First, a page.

Metrics Are The Message: How Associations Did With Their Email In 2016

Associations sent 12% more email in 2016 than they did in 2016. But their open and click-through rates fell slightly, although not for groups that used marketing automation, according to a new study by informz Inc. 

The report is based on an analysis of email metrics from over 1 billion emails sent in 2016 by associations in five countries: the U.S., Australia, New Zealand, Canada and the U.K.

Last month, Bob & David James reported that 62% of associations use email for marketing. The informz study purports to provide the metrics they are getting.

Delivery rates remained high in 2016, at 98.3%  But there was a slight dip in click rates, from 16.1% to 15.6%. And open rates fell from 36% to 35%.

Of the opened emails studied, 65% achieved the “read” level — engagement lasting ten seconds or more.

Although no supporting metrics are provided, the study states that campaigns using marketing automation have increased by 70%. Companies deploying marketing automation experienced a slightly lower delivery rate -- to 98%. But their open rate hit 37.6% and their rate to 16.7%. Why these increases in engagement? Relevance, targeting and timing, said informz.



It would be useful to known conversion rates, but that will have to wait for another study 

With one exception, the U.S. had the lowest engagement rates of any country studied: 34% for opens and 14.% for click-throughs. In contrast, Canada had an open rate of 49% and a 23.2% click-through rate. The UK generated 35.9% for opens and 18.3% for click-throughs.

The U.S. did beat New Zealand on opens, with the latter achieving 13.2%. But New Zealand had a higher click average.: 21.3%.

iPhones are the single biggest vehicle for opens, generating a rate of  28.1% .Outlook 2010 is next, with 20.1%, followed by Gmail (8.8%) and Outlook 2013 7.8%. The iPhone also tops the mobile list, beating the iPad and the Android by sizable percentages.

Among client types, mobile pulled the highest open rate — 41.1%. Second was desktop, with 33.1%, and Web browser came in at 25.3%.

These findings could well apply to other types of marketers. Here are some lessons:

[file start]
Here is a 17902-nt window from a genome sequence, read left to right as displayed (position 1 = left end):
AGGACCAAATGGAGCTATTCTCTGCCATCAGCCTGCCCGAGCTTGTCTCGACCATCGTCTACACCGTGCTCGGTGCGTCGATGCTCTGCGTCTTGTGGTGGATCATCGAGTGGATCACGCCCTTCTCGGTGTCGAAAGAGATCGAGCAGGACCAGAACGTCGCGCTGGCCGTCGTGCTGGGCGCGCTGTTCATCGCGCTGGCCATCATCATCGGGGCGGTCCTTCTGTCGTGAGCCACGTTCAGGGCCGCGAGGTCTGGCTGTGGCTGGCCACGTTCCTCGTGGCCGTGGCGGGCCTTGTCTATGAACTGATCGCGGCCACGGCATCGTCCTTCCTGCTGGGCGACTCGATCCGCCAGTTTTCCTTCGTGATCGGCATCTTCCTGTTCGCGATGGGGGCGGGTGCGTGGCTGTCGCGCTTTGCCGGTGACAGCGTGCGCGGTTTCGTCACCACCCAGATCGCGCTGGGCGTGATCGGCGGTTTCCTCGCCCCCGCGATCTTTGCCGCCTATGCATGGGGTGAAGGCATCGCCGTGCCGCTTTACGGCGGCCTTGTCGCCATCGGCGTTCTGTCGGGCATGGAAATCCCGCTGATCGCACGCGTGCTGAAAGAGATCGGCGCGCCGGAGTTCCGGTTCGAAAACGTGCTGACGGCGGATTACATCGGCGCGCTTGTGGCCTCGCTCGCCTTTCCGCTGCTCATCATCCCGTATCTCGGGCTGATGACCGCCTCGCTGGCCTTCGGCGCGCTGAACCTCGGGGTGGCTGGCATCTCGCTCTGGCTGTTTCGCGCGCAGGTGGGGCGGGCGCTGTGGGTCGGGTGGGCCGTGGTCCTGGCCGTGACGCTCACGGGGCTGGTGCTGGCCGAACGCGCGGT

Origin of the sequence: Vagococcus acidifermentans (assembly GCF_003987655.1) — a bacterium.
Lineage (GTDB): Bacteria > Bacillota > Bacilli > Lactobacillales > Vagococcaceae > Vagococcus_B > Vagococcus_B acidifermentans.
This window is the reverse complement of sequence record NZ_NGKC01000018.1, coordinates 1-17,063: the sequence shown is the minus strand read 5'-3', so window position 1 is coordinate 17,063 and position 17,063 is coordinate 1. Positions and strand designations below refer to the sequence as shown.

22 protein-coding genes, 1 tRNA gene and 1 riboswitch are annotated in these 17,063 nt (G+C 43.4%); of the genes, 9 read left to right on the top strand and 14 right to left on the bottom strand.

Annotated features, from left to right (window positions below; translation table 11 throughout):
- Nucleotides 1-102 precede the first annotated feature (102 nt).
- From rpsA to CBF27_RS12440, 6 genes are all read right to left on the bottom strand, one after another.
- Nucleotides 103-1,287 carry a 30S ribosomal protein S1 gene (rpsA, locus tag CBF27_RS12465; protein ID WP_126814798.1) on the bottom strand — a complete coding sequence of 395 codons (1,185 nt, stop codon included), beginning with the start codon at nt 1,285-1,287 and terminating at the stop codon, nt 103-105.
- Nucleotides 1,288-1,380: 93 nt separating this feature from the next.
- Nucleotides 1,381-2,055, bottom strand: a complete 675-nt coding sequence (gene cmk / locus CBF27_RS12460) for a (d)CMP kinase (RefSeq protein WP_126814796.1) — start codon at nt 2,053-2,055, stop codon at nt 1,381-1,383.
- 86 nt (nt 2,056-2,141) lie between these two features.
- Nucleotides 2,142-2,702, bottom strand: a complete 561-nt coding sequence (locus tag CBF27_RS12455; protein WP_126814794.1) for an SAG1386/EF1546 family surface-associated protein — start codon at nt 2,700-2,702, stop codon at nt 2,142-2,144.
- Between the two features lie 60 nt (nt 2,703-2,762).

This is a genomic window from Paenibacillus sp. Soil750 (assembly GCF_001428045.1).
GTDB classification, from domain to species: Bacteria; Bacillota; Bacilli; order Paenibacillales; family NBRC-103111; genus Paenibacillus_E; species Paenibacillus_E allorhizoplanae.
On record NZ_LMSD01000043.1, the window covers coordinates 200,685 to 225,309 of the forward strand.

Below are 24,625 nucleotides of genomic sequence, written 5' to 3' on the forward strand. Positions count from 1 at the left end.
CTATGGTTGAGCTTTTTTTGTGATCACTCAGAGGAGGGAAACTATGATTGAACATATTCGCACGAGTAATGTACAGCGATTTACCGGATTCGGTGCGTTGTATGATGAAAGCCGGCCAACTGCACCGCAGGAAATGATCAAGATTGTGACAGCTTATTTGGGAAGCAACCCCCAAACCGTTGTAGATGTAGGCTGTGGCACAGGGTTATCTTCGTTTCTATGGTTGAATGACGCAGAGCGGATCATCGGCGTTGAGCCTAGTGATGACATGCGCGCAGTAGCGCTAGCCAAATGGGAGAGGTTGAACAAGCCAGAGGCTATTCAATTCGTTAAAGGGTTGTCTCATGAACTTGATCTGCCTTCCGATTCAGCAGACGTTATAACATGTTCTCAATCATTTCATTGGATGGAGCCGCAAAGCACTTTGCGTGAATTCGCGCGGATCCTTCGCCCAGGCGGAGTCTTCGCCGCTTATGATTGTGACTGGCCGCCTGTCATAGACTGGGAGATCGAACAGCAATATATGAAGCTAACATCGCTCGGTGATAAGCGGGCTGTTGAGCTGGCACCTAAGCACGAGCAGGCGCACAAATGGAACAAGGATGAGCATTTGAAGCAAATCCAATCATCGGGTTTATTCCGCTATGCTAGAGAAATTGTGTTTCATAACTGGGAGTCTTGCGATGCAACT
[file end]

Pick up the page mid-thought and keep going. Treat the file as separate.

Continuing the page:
• Mail less — In general, open rates declined with higher send volumes.
  • Include links — Emails containing between three and seven links and those with 31 or more had click rates greater than the benchmark average.
  • Design n your emails for mobile — Mobile readers generated read rates of 67.6%, compared to 59.8% for desktop users. Their open rates are 17.1%, compared to 24% for desktop readers. This indicates that they are more selective about what they open.
  • Shorten up your subject lines – Emails with less than 10 characters achieved the highest average open rate, at 44%. But such emails made up less than 1% of the volume. Half of the emails sent had subject lines with more than 40 characters, and their average open rate was lower than the benchmark, at 35.6%. 
  • Send your emails on Friday — Friday is the day with the highest opens and click-throughs. Opens are almost as high on Saturday, but clickthroughs fall off. But most association marketers don’t seem to know this: Tuesday, Wednesday and Thursday are tops in terms of volume, accounting for 64%.
  • Schedule your blasts for later afternoon—That time period tends to be better for opens. 
1 comment about " Metrics Are The Message: How Associations Did With Their Email In 2016".
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  1. Corinne Hallander from Persado, June 13, 2017 at 1:40 p.m.

    We've found no correlation bewteen character count and open rates across industries. We help brands optimize language--and subject lines are our bread and butter. We've sent millions of subject lines and analyzed their impact, and ultimately we've discovered longer subject lines perform just as well as shorter subject lines across industries. Our clients can also upload their historical data to our platform, so we can look at individual companies (and even look at sub-datasets for certain audiences or email types)--and still, there is no significant correlation.

    The assumption that shorter subject lines are better is erroneous and not substantiated by data.

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